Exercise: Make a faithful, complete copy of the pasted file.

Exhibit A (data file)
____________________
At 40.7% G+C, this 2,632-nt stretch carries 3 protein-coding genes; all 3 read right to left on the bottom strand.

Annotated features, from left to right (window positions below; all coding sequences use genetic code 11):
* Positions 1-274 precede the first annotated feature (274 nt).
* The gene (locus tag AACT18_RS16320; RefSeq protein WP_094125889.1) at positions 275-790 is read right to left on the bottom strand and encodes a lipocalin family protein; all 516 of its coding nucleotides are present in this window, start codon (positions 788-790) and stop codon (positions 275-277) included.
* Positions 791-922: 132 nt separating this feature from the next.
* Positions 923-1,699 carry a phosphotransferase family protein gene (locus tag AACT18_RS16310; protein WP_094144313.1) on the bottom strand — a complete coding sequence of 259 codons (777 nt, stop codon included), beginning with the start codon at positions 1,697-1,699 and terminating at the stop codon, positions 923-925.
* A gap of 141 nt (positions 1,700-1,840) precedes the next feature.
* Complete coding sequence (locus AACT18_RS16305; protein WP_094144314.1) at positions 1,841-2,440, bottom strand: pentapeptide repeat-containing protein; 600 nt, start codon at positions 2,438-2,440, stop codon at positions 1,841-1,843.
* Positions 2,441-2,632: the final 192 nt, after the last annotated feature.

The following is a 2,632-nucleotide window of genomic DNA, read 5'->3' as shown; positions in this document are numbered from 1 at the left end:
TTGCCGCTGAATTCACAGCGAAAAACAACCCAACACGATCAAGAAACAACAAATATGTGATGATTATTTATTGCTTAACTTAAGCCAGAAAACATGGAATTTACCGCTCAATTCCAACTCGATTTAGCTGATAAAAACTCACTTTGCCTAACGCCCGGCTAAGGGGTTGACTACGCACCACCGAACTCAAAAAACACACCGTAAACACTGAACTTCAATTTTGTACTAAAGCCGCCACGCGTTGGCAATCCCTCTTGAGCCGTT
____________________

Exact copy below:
At 40.7% G+C, this 2,632-nt stretch carries 3 protein-coding genes; all 3 read right to left on the bottom strand.

Annotated features, from left to right (window positions below; all coding sequences use genetic code 11):
* Positions 1-274 precede the first annotated feature (274 nt).
* The gene (locus tag AACT18_RS16320; RefSeq protein WP_094125889.1) at positions 275-790 is read right to left on the bottom strand and encodes a lipocalin family protein; all 516 of its coding nucleotides are present in this window, start codon (positions 788-790) and stop codon (positions 275-277) included.
* Positions 791-922: 132 nt separating this feature from the next.
* Positions 923-1,699 carry a phosphotransferase family protein gene (locus tag AACT18_RS16310; protein WP_094144313.1) on the bottom strand — a complete coding sequence of 259 codons (777 nt, stop codon included), beginning with the start codon at positions 1,697-1,699 and terminating at the stop codon, positions 923-925.
* A gap of 141 nt (positions 1,700-1,840) precedes the next feature.
* Complete coding sequence (locus AACT18_RS16305; protein WP_094144314.1) at positions 1,841-2,440, bottom strand: pentapeptide repeat-containing protein; 600 nt, start codon at positions 2,438-2,440, stop codon at positions 1,841-1,843.
* Positions 2,441-2,632: the final 192 nt, after the last annotated feature.

The following is a 2,632-nucleotide window of genomic DNA, read 5'->3' as shown; positions in this document are numbered from 1 at the left end:
TTGCCGCTGAATTCACAGCGAAAAACAACCCAACACGATCAAGAAACAACAAATATGTGATGATTATTTATTGCTTAACTTAAGCCAGAAAACATGGAATTTACCGCTCAATTCCAACTCGATTTAGCTGATAAAAACTCACTTTGCCTAACGCCCGGCTAAGGGGTTGACTACGCACCACCGAACTCAAAAAACACACCGTAAACACTGAACTTCAATTTTGTACTAAAGCCGCCACGCGTTGGCAATCCCTCTTGAGCCGTT